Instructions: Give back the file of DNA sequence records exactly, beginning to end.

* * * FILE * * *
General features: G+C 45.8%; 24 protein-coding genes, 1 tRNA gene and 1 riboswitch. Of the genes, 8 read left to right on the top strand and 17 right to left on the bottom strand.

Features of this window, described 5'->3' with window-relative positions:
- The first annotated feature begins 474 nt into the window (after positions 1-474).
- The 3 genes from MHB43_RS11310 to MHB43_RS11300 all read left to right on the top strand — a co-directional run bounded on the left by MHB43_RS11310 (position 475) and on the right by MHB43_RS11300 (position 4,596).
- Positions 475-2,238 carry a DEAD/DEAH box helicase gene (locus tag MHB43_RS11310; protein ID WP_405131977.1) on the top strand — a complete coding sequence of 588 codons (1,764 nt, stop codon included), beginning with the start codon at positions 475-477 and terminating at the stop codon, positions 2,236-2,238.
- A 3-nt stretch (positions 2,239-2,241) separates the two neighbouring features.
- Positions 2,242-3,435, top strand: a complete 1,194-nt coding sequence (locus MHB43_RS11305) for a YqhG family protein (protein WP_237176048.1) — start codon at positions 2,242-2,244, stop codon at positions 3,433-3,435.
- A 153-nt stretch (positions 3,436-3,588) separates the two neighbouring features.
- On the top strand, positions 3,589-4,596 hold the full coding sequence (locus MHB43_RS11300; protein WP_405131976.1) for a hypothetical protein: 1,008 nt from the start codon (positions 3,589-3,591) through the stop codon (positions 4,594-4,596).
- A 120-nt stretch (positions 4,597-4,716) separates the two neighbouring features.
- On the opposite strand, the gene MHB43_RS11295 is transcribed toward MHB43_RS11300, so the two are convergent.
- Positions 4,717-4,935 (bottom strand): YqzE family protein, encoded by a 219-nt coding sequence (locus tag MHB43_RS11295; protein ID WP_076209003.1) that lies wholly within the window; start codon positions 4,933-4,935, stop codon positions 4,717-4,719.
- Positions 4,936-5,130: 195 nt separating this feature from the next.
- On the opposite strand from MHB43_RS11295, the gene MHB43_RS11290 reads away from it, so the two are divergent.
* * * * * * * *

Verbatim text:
General features: G+C 45.8%; 24 protein-coding genes, 1 tRNA gene and 1 riboswitch. Of the genes, 8 read left to right on the top strand and 17 right to left on the bottom strand.

Features of this window, described 5'->3' with window-relative positions:
- The first annotated feature begins 474 nt into the window (after positions 1-474).
- The 3 genes from MHB43_RS11310 to MHB43_RS11300 all read left to right on the top strand — a co-directional run bounded on the left by MHB43_RS11310 (position 475) and on the right by MHB43_RS11300 (position 4,596).
- Positions 475-2,238 carry a DEAD/DEAH box helicase gene (locus tag MHB43_RS11310; protein ID WP_405131977.1) on the top strand — a complete coding sequence of 588 codons (1,764 nt, stop codon included), beginning with the start codon at positions 475-477 and terminating at the stop codon, positions 2,236-2,238.
- A 3-nt stretch (positions 2,239-2,241) separates the two neighbouring features.
- Positions 2,242-3,435, top strand: a complete 1,194-nt coding sequence (locus MHB43_RS11305) for a YqhG family protein (protein WP_237176048.1) — start codon at positions 2,242-2,244, stop codon at positions 3,433-3,435.
- A 153-nt stretch (positions 3,436-3,588) separates the two neighbouring features.
- On the top strand, positions 3,589-4,596 hold the full coding sequence (locus MHB43_RS11300; protein WP_405131976.1) for a hypothetical protein: 1,008 nt from the start codon (positions 3,589-3,591) through the stop codon (positions 4,594-4,596).
- A 120-nt stretch (positions 4,597-4,716) separates the two neighbouring features.
- On the opposite strand, the gene MHB43_RS11295 is transcribed toward MHB43_RS11300, so the two are convergent.
- Positions 4,717-4,935 (bottom strand): YqzE family protein, encoded by a 219-nt coding sequence (locus tag MHB43_RS11295; protein ID WP_076209003.1) that lies wholly within the window; start codon positions 4,933-4,935, stop codon positions 4,717-4,719.
- Positions 4,936-5,130: 195 nt separating this feature from the next.
- On the opposite strand from MHB43_RS11295, the gene MHB43_RS11290 reads away from it, so the two are divergent.